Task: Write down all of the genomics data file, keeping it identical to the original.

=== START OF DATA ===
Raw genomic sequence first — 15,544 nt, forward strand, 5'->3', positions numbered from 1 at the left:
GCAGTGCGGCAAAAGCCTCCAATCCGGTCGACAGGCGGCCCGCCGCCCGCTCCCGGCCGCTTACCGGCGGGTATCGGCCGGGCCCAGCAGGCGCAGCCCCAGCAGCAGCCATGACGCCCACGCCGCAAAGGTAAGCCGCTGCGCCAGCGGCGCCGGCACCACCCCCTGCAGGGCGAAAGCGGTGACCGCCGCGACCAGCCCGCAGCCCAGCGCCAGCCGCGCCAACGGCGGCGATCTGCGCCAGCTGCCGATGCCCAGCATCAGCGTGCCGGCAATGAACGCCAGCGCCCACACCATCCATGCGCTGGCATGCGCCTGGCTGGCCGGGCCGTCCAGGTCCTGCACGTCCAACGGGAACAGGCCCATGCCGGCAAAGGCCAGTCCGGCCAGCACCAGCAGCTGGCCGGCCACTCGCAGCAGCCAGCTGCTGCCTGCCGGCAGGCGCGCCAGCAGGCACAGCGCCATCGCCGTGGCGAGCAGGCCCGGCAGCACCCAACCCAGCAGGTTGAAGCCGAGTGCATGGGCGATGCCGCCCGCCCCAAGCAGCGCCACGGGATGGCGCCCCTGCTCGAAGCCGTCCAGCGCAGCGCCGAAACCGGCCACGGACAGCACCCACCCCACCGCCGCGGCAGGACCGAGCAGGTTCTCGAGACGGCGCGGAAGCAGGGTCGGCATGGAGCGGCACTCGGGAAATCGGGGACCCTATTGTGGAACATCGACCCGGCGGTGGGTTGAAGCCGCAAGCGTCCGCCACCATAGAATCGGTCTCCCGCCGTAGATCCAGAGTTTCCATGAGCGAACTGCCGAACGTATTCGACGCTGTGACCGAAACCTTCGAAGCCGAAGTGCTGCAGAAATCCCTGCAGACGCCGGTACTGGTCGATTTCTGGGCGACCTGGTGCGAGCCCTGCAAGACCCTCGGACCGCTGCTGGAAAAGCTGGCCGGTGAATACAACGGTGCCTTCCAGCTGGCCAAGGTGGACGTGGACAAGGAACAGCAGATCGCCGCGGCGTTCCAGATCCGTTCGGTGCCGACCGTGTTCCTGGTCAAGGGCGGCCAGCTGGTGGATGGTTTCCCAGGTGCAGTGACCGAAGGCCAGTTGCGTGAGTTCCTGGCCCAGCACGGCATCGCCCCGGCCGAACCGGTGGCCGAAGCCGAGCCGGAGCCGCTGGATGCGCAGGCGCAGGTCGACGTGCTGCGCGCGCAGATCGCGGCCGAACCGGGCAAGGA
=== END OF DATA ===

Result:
Raw genomic sequence first — 15,544 nt, forward strand, 5'->3', positions numbered from 1 at the left:
GCAGTGCGGCAAAAGCCTCCAATCCGGTCGACAGGCGGCCCGCCGCCCGCTCCCGGCCGCTTACCGGCGGGTATCGGCCGGGCCCAGCAGGCGCAGCCCCAGCAGCAGCCATGACGCCCACGCCGCAAAGGTAAGCCGCTGCGCCAGCGGCGCCGGCACCACCCCCTGCAGGGCGAAAGCGGTGACCGCCGCGACCAGCCCGCAGCCCAGCGCCAGCCGCGCCAACGGCGGCGATCTGCGCCAGCTGCCGATGCCCAGCATCAGCGTGCCGGCAATGAACGCCAGCGCCCACACCATCCATGCGCTGGCATGCGCCTGGCTGGCCGGGCCGTCCAGGTCCTGCACGTCCAACGGGAACAGGCCCATGCCGGCAAAGGCCAGTCCGGCCAGCACCAGCAGCTGGCCGGCCACTCGCAGCAGCCAGCTGCTGCCTGCCGGCAGGCGCGCCAGCAGGCACAGCGCCATCGCCGTGGCGAGCAGGCCCGGCAGCACCCAACCCAGCAGGTTGAAGCCGAGTGCATGGGCGATGCCGCCCGCCCCAAGCAGCGCCACGGGATGGCGCCCCTGCTCGAAGCCGTCCAGCGCAGCGCCGAAACCGGCCACGGACAGCACCCACCCCACCGCCGCGGCAGGACCGAGCAGGTTCTCGAGACGGCGCGGAAGCAGGGTCGGCATGGAGCGGCACTCGGGAAATCGGGGACCCTATTGTGGAACATCGACCCGGCGGTGGGTTGAAGCCGCAAGCGTCCGCCACCATAGAATCGGTCTCCCGCCGTAGATCCAGAGTTTCCATGAGCGAACTGCCGAACGTATTCGACGCTGTGACCGAAACCTTCGAAGCCGAAGTGCTGCAGAAATCCCTGCAGACGCCGGTACTGGTCGATTTCTGGGCGACCTGGTGCGAGCCCTGCAAGACCCTCGGACCGCTGCTGGAAAAGCTGGCCGGTGAATACAACGGTGCCTTCCAGCTGGCCAAGGTGGACGTGGACAAGGAACAGCAGATCGCCGCGGCGTTCCAGATCCGTTCGGTGCCGACCGTGTTCCTGGTCAAGGGCGGCCAGCTGGTGGATGGTTTCCCAGGTGCAGTGACCGAAGGCCAGTTGCGTGAGTTCCTGGCCCAGCACGGCATCGCCCCGGCCGAACCGGTGGCCGAAGCCGAGCCGGAGCCGCTGGATGCGCAGGCGCAGGTCGACGTGCTGCGCGCGCAGATCGCGGCCGAACCGGGCAAGGA